Social Media, Less is More
The experience of an auto accident can be scary and frustrating. Often, we may find it easy to post to social media to share the experience we are going through. Rather than flooding social media with details of an auto accident, we urge you to preserve these details.
Insurance companies easily turn to social media to discredit injury cases. You may ask yourself, what sort of mistakes should you avoid with your social media to protect your case? There are several situations insurance companies leveraged social media and diminished a claim:
Injuries sustained are not that bad, not affecting daily life
Although you may be hurt, and having to attend regular therapy and doctor appointments, your social media only shows what you post. If you post a photo at a theme park sitting on a bench it can be misconstrued. We realize you no longer can enjoy the same experience, but in the defense’s argument, you are still able to go out for an entire day.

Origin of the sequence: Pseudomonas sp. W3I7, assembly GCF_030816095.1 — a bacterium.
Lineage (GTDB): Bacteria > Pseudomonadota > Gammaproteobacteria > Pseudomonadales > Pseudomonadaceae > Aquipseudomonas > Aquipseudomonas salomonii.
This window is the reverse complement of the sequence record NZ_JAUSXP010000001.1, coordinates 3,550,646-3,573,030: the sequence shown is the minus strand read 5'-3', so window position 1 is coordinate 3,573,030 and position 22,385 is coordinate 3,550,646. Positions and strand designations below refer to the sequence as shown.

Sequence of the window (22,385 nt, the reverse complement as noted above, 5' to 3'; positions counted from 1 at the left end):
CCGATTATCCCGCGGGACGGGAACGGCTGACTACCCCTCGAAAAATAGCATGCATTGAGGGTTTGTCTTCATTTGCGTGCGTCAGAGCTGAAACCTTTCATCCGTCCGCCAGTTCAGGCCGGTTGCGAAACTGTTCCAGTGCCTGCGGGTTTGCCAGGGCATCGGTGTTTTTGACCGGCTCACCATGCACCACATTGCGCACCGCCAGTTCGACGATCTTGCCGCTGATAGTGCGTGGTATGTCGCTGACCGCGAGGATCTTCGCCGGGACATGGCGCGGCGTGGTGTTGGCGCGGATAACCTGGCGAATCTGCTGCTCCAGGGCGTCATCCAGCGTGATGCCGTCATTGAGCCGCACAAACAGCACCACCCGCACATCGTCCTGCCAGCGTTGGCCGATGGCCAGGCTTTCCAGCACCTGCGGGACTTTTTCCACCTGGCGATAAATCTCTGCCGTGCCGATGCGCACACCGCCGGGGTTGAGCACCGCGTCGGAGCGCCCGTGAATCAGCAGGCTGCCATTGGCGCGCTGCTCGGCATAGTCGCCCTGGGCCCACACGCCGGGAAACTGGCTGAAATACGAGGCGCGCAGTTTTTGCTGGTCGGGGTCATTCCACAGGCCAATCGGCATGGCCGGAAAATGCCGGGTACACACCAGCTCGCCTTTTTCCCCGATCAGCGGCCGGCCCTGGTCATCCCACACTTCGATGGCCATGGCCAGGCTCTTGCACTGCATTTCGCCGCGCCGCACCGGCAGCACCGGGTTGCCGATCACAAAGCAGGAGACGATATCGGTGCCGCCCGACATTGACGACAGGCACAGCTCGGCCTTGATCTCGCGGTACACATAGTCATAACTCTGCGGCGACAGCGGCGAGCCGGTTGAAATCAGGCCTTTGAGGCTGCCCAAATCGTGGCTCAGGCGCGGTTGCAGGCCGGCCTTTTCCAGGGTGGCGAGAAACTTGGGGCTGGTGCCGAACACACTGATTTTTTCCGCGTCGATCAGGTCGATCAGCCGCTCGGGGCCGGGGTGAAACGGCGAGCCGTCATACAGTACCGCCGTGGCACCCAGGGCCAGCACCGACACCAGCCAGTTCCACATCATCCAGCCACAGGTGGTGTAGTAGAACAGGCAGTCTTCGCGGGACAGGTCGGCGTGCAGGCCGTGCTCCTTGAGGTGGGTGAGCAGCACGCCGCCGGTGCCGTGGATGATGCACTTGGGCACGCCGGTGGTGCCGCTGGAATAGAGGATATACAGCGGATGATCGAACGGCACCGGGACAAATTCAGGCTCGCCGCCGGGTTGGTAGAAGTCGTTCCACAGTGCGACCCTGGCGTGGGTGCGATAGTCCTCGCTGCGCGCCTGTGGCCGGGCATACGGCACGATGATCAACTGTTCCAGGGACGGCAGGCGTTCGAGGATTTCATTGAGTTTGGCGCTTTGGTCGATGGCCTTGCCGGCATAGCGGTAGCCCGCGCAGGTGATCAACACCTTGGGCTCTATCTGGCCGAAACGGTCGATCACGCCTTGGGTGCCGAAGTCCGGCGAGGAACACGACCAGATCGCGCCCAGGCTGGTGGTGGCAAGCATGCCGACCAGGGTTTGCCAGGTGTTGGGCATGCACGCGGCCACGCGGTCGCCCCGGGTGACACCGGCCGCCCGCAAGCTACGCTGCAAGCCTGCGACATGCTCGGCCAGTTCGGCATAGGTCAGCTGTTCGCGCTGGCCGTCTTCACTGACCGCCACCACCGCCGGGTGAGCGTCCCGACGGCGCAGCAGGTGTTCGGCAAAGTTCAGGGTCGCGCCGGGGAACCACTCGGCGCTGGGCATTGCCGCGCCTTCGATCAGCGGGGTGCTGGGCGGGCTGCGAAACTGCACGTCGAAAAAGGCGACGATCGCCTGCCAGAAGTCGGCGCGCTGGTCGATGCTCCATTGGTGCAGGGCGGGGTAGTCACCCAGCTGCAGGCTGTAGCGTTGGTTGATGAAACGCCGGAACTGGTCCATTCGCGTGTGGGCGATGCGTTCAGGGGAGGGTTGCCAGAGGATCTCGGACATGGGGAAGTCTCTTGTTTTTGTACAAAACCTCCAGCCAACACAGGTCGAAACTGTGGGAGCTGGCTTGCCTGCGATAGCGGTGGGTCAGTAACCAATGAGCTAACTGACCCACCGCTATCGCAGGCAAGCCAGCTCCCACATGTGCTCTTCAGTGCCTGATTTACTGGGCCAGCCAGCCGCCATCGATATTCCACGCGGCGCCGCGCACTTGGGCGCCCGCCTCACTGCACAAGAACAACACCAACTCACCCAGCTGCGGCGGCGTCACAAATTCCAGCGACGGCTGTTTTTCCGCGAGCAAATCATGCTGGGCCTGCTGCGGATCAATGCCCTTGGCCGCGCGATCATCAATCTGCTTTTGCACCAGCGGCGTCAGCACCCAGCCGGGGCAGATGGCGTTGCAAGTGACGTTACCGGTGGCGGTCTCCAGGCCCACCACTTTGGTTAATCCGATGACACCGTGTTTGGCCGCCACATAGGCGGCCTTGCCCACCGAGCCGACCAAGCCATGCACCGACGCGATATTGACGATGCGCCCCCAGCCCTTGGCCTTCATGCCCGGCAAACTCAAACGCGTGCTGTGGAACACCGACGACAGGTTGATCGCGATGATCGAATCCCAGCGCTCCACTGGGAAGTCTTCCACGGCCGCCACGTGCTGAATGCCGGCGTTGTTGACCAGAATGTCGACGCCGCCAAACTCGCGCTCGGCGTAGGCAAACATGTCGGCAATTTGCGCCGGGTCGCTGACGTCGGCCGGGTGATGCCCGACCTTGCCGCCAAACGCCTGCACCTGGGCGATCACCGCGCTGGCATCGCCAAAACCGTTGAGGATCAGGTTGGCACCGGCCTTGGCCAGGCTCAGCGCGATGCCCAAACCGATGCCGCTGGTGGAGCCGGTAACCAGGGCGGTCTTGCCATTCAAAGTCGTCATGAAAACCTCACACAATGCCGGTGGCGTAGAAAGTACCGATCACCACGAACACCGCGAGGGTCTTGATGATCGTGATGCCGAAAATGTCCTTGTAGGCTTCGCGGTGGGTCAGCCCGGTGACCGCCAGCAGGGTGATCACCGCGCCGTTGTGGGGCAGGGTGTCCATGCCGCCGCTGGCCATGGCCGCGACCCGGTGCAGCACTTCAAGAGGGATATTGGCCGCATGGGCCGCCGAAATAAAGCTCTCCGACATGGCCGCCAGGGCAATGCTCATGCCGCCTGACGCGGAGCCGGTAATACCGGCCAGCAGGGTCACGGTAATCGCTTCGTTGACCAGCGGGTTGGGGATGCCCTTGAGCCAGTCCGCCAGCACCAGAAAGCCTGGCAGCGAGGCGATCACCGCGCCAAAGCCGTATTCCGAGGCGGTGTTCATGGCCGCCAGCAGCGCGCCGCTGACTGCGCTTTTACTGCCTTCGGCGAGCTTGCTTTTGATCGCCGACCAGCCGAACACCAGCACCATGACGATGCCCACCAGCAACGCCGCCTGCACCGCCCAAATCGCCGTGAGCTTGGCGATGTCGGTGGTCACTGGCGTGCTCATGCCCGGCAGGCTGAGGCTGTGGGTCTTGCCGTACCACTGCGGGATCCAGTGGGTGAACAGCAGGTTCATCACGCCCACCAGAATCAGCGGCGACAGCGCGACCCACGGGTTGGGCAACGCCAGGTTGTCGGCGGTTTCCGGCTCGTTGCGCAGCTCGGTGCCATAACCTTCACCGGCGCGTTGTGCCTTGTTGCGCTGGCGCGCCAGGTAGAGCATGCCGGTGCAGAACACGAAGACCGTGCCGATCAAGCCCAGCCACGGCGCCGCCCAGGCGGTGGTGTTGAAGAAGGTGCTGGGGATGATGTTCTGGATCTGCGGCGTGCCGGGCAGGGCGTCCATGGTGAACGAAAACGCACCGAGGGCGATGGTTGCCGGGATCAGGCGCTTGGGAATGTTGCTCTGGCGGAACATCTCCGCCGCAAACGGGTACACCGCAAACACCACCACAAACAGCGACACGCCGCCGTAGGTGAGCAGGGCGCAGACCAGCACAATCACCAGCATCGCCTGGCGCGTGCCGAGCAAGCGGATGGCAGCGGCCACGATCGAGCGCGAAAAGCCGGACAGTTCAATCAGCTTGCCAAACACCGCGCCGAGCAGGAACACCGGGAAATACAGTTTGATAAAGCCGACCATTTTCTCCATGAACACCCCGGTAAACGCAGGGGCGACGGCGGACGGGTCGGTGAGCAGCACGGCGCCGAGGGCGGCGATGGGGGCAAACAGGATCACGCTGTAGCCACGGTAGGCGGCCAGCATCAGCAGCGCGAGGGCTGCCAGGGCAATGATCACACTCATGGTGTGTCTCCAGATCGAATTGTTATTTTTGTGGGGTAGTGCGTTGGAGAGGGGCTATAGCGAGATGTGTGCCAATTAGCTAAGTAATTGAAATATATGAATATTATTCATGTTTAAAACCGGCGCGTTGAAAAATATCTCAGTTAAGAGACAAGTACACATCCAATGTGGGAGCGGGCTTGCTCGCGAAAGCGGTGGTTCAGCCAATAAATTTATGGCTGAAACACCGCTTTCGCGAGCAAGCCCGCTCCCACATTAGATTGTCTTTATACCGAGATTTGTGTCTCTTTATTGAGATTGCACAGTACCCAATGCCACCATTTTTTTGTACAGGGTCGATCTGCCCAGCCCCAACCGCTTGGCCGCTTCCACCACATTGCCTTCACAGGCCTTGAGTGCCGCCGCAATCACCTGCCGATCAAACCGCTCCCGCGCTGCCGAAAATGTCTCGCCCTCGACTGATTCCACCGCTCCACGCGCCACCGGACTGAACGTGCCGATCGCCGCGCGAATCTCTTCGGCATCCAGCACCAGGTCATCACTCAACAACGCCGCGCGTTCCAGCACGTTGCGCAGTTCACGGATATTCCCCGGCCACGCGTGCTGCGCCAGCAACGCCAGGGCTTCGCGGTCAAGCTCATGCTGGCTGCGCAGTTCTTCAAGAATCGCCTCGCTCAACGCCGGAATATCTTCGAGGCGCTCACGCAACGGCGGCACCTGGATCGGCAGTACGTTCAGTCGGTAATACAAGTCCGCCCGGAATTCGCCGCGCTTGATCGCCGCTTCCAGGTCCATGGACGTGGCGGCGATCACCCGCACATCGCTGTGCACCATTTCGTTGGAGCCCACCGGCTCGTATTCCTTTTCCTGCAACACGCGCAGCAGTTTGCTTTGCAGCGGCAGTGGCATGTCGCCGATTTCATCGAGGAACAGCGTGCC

Random Friend Requests
You have personalized your privacy settings so only friends can see your details. You need to be cautious of random friend requests. Insurance companies are smart, they may appear to have a similar interest, a mutual friend, or even affiliation within the profile. If you don’t recognize the name, don’t risk it.
Friends can be a source of “trolling” from Insurance companies
You set your page to private, and are on alert for random friend requests… Insurance companies may attempt to “troll” your page through connected social media accounts such as listed family members or tagged friends from photos. If a friend posts a photo of you portraying a regular lifestyle, insurance companies may try to manipulate it against you. You should restrict your tagging permissions to regulate who tags you and for what.
Injuries did not originate from this accident
If you have photos of prior hobbies such as a recreational sport, they may try and connect that to the severity of your injury. We realize you may no longer be able to enjoy the same fitness activities as before. Often friends will still want to tag you in something they think may be exciting to share.
As your injury attorney, we trust what you tell us. We cannot argue the validity of your claim when the insurance company obtains images or content that we are not aware of. As much as a social function social media may be, it is often best not to digitally socialize about your accident after an injury. If you have any questions about social media after an accident, our personal injury attorneys would be happy to share further information during a free consultation with you. Call us today at 1-800-4-Injury for more information.